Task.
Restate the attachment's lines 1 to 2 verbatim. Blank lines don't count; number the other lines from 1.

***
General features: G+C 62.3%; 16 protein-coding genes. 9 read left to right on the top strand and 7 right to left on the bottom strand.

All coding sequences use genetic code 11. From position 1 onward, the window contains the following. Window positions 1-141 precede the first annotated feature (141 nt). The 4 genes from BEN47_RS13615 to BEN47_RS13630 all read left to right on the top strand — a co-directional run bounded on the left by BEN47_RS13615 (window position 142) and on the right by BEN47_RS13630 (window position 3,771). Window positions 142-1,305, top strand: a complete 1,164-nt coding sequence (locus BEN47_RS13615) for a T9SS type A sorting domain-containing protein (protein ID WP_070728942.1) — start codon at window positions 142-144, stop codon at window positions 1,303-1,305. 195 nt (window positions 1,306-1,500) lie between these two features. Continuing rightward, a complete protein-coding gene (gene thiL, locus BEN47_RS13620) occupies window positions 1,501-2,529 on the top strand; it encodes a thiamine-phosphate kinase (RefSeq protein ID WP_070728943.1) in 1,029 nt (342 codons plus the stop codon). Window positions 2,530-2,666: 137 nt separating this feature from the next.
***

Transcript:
General features: G+C 62.3%; 16 protein-coding genes. 9 read left to right on the top strand and 7 right to left on the bottom strand.

All coding sequences use genetic code 11. From position 1 onward, the window contains the following. Window positions 1-141 precede the first annotated feature (141 nt). The 4 genes from BEN47_RS13615 to BEN47_RS13630 all read left to right on the top strand — a co-directional run bounded on the left by BEN47_RS13615 (window position 142) and on the right by BEN47_RS13630 (window position 3,771). Window positions 142-1,305, top strand: a complete 1,164-nt coding sequence (locus BEN47_RS13615) for a T9SS type A sorting domain-containing protein (protein ID WP_070728942.1) — start codon at window positions 142-144, stop codon at window positions 1,303-1,305. 195 nt (window positions 1,306-1,500) lie between these two features. Continuing rightward, a complete protein-coding gene (gene thiL, locus BEN47_RS13620) occupies window positions 1,501-2,529 on the top strand; it encodes a thiamine-phosphate kinase (RefSeq protein ID WP_070728943.1) in 1,029 nt (342 codons plus the stop codon). Window positions 2,530-2,666: 137 nt separating this feature from the next.